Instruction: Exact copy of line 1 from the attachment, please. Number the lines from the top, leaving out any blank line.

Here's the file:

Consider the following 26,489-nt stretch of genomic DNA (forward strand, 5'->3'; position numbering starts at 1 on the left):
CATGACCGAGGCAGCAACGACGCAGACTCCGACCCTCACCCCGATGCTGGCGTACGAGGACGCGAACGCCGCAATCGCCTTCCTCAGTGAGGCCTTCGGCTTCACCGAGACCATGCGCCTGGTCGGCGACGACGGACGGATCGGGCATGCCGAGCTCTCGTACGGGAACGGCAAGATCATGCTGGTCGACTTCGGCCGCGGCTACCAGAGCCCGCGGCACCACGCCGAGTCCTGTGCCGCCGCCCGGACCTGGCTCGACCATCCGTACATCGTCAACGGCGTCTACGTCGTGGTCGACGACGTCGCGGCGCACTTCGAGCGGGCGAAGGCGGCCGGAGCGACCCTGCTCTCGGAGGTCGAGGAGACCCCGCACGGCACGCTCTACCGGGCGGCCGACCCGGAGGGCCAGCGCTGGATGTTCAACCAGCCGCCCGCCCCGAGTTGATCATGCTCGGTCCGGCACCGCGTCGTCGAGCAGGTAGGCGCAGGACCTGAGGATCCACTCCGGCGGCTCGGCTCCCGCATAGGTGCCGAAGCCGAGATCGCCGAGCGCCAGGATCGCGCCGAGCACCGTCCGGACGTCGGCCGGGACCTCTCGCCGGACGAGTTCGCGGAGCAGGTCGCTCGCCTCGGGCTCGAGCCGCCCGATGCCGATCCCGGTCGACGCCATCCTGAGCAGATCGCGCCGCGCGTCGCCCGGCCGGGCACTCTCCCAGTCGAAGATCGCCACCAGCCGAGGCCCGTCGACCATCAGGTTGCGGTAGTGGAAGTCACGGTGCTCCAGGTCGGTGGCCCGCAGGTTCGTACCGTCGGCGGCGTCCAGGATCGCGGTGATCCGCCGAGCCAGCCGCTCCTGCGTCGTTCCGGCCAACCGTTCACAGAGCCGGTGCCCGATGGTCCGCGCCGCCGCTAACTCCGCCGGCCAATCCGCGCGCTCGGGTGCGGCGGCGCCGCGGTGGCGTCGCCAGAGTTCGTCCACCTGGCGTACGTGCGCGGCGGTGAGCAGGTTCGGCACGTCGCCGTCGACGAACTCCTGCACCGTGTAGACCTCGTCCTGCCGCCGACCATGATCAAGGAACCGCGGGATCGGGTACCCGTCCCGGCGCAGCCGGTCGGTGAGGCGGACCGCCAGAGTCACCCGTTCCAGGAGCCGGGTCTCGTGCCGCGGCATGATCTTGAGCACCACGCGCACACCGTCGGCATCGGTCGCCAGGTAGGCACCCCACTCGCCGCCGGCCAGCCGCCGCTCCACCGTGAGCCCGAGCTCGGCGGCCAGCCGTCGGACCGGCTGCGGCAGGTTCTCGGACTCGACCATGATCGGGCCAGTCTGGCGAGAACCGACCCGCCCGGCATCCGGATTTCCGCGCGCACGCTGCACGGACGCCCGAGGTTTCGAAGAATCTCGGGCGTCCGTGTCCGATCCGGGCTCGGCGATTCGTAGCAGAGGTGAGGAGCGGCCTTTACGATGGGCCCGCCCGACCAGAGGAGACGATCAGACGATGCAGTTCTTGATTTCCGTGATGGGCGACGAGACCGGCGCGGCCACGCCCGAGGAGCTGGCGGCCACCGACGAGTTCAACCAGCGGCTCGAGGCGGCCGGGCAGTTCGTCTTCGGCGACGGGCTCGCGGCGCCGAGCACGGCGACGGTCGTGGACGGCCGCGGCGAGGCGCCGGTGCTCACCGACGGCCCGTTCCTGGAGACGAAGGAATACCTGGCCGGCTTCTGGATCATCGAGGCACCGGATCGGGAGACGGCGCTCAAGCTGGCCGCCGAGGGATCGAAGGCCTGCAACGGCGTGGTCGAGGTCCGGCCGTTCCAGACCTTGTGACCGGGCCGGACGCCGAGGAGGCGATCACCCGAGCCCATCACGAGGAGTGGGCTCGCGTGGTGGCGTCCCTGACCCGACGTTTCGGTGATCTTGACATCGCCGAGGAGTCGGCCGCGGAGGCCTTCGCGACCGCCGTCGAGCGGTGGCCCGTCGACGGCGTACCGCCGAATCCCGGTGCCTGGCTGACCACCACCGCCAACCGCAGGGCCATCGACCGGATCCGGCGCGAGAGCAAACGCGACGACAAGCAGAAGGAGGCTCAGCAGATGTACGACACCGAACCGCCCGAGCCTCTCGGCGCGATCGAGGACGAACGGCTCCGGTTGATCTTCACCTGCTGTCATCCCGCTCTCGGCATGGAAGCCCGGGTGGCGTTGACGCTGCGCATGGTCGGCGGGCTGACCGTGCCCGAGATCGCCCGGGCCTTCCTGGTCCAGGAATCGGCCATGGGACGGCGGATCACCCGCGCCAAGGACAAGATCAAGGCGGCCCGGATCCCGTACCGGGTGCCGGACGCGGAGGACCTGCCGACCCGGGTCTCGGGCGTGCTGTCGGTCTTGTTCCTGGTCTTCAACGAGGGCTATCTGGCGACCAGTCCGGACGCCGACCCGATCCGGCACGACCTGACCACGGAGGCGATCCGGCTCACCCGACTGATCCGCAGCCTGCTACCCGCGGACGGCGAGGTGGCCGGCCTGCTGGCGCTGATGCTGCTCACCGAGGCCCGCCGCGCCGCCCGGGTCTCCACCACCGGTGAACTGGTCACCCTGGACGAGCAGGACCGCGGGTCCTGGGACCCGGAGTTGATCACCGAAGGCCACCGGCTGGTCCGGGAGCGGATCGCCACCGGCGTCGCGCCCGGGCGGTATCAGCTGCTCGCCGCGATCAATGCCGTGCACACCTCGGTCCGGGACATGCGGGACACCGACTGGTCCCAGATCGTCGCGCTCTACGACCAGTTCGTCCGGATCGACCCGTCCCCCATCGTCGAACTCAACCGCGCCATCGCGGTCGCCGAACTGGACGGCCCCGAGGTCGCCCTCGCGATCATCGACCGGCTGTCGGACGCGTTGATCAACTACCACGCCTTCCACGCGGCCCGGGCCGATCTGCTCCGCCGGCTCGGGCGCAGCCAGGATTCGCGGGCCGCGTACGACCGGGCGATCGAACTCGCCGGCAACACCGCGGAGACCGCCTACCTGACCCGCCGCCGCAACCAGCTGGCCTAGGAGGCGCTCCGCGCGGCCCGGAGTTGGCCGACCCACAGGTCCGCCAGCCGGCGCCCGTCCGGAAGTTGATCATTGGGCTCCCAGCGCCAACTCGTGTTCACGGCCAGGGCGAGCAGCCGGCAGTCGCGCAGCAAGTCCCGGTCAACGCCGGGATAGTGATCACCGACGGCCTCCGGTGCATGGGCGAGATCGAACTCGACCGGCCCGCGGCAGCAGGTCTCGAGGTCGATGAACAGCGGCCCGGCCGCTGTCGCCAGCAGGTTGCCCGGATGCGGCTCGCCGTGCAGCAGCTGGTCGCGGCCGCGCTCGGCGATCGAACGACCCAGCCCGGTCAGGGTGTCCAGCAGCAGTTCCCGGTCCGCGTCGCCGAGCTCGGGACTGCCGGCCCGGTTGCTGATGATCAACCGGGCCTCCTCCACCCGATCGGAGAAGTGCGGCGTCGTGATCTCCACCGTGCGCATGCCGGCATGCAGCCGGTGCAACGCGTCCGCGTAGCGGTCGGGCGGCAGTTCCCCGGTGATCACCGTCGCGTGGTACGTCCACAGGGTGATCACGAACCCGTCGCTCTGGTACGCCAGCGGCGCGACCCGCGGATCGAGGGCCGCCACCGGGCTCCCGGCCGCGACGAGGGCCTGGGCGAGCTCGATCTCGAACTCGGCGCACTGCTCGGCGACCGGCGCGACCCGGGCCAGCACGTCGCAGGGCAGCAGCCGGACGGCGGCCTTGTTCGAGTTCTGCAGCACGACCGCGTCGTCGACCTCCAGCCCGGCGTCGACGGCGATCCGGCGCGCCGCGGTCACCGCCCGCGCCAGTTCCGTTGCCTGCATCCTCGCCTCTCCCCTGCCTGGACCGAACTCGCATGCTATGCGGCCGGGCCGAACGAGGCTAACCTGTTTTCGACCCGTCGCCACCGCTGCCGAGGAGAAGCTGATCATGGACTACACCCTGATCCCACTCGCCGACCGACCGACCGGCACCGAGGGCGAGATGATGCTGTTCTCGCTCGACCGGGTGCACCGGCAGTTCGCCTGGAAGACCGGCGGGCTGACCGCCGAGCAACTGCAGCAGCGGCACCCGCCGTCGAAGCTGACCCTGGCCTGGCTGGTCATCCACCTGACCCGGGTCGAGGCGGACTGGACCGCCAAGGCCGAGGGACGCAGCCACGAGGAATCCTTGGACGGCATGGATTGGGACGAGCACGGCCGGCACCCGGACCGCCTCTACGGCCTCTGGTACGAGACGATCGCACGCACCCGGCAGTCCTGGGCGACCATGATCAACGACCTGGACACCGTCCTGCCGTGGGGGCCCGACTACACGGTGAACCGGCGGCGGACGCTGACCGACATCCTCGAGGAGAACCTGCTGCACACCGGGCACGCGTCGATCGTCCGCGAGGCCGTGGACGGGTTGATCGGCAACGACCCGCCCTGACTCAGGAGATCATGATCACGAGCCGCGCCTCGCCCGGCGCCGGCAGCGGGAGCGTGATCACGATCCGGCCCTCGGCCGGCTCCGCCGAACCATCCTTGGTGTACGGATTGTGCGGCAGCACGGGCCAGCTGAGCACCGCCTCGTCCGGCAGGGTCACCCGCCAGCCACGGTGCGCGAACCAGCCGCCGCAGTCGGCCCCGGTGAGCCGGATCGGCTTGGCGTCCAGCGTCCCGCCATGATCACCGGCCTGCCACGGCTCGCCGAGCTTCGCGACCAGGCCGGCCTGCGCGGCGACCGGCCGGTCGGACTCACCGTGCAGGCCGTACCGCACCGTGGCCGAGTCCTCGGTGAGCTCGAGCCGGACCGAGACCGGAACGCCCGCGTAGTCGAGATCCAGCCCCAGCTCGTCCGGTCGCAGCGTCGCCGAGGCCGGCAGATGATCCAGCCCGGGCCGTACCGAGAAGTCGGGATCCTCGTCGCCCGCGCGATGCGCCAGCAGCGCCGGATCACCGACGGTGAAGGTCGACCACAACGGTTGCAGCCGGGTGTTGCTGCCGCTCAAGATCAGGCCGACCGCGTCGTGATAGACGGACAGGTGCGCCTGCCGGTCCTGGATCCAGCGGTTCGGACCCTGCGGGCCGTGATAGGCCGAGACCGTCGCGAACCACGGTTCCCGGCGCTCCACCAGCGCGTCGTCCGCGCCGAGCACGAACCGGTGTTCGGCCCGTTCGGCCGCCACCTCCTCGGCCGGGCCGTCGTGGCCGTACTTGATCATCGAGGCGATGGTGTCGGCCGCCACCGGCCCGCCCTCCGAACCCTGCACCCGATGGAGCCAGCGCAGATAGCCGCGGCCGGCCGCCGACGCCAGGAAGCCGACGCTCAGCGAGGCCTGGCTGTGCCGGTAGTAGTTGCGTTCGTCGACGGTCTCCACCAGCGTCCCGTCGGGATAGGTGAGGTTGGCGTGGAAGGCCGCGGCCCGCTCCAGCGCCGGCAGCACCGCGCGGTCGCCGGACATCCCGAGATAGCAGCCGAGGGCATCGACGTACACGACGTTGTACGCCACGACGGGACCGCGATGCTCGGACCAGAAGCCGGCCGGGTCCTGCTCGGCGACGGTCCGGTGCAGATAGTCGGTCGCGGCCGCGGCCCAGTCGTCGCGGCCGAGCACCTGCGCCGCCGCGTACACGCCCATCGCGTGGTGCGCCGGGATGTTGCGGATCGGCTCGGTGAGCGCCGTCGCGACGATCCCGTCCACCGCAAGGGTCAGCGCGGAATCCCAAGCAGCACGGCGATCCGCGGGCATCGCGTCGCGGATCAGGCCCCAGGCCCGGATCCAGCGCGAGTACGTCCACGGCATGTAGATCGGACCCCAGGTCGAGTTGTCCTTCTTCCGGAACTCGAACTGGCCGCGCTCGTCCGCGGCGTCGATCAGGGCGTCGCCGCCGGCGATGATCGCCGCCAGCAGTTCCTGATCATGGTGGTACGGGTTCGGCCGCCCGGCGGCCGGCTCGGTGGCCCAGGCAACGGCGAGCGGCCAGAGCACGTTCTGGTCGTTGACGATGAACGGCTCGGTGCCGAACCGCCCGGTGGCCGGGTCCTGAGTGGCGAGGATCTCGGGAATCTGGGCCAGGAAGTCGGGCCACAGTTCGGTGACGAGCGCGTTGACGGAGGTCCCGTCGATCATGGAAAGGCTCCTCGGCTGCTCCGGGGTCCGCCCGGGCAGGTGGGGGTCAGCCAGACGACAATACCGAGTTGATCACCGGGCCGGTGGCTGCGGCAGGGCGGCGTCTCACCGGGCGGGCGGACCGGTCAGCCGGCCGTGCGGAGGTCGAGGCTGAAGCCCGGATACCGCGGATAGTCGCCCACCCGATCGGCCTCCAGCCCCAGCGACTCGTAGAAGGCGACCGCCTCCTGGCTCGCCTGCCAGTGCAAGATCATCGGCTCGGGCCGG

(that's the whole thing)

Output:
Consider the following 26,489-nt stretch of genomic DNA (forward strand, 5'->3'; position numbering starts at 1 on the left):